広島大学水畜産学部紀要 5巻 1号
1963-12-20 発行

ブロイラーの流通 : 大阪市場を中心として

Broiler marketing in the Kansai Districts
小野 茂樹
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(1) In this paper, the following subjects of the problem on broiler marketing in the Kansai districts are analyzed: (a) general characteristics on the broiler market, (b) the quotation for broilers in Osaka, (c) marketing routes, costs or margins on living birds and processed ones, (d) regional differences of economical situation to process birds, and (e) the peculiar quasi-integration in the broiler industry.

(2) Broiler marketing has developed centering around Osaka where about 20 thousand birds per diem are transacted. The broiler-producing districts marketing to Osaka are distributed widely but dottily in Kansai: Kinki, Chugoku and Shikoku, but the types or manners of marketing the birds differ with the districts. These can be classified into 4 large groups: (a) direct marketing between chicken-dealers in Osaka and broiler growers, deaelrs or processors in the producing districts, (b) marketing through the intermediation of a wholesale dealer in Osaka, (c) marketing on the standing arrangements with particular processors, feed-dealers and chicken-dealers, and (d) marketing through the Federation of Agricultural Cooperative Unions. The case of (c) or (d) has been extending in the remote districts from Osaka and also is limited in marketing of processed birds.

(3) It is estimated that nearly 80 % of all birds are marketed as living birds among the chicken-dealers, because the freshness of chicken is esteemed as a condtion to form the commodity value of birds and also the marketing margins received by chicken-dealers are usually composed of the margin to process the birds. Neverthless, from the distant districts the processed birds must be consigned to Osaka, because of heavy losses in weight of living birds under transportation.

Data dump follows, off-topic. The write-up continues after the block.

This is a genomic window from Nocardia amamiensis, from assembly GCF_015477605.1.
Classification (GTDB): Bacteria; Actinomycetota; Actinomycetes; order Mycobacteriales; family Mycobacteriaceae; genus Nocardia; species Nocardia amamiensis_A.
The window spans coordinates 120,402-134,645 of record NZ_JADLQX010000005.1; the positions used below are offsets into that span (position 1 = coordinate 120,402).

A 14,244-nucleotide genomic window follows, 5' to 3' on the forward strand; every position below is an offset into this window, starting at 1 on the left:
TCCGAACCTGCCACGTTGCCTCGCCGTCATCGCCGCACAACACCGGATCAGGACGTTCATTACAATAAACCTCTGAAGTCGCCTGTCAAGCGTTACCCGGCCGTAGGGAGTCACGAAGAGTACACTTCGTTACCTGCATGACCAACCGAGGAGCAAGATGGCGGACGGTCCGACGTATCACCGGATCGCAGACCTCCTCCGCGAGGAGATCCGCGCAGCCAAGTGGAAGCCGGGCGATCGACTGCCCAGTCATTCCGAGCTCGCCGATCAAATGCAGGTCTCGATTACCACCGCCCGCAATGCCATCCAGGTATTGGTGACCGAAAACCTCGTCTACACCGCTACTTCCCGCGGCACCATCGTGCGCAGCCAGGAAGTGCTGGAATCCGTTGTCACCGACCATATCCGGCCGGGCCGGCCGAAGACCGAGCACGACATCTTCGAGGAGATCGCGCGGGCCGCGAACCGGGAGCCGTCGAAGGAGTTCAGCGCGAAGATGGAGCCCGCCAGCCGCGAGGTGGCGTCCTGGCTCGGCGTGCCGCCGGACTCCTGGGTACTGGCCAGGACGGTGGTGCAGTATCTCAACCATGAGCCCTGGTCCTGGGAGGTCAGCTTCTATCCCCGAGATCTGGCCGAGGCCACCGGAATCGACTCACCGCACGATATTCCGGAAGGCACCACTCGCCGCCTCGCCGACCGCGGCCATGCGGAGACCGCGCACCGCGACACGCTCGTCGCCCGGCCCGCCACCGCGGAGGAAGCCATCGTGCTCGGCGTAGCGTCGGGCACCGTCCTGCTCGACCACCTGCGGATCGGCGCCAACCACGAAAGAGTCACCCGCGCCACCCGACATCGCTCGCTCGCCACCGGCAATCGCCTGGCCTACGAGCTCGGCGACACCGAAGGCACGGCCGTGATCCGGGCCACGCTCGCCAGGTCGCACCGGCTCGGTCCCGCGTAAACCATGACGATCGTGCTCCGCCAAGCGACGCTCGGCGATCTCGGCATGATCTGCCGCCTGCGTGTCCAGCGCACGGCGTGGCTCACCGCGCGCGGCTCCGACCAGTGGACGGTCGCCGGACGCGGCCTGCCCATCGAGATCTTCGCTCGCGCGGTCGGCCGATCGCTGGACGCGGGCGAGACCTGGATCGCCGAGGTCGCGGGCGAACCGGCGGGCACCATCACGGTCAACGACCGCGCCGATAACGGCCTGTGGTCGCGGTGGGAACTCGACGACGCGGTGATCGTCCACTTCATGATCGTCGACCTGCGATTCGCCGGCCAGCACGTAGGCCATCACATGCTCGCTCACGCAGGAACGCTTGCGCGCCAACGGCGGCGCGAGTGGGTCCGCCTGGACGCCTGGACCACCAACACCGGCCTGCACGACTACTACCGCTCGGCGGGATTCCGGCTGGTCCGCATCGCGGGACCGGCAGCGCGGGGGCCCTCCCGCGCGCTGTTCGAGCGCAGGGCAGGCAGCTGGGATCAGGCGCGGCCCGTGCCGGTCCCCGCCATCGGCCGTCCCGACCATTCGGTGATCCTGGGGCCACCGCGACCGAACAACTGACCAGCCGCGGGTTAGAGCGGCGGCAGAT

(4) The active expansion of demand for broilers has been altering the situation of marketing in the Kansai districts; there has been seen the commercialization of slaughter process of broilers by specializing it from the chicken-retail process, and with this as a motive, chicken-dealers in Osaka are faced with a conflict of interests to deal in processed birds.

Namely, on the one hand they have to approve of the necessity to deal in processed birds for the demand of the department stores, super-markets, restaurants or hotels and also for the labour famine at chicken shops, on the other hand they would be afraid of the reduction of retail margins which is corresponding to the slaughter margin.

In a very real sense, then, at the case of purchasing the slaughtered birds the chicken-dealers retail them leaving a fair profit as much as when dealing in the living birds, by watering the total marketing margins.

But on the assumption that the mutual competition of chicken-retailers would become keen for the expanding demand of broilers in future, watered profits enjoyed by the chicken叫dealers would not be permitted economically, and there would not be anything for them to sell more broilers by decreasing the margin per bird.

(5) Several plants to process the birds were established in the producing districts in Kansai, originally to market them to Osaka, but in the areas where local market for broilers has been cultivated, the processors begin to find their market at their own districts, to keep away from the burden of transportation costs and lower quotations of processed birds on the Osaka market. But in the areas where local marketing is not in advance, the processors inevitably sell their products to the chicken-dealers in Osaka who are usually in contract with them.

Thus, the broiler industry and its marketing are developing near around Osaka most favourably for the growers, because they can market their living birds directly to the chicken-dealers at small costs of transportation and higher quotation on the market.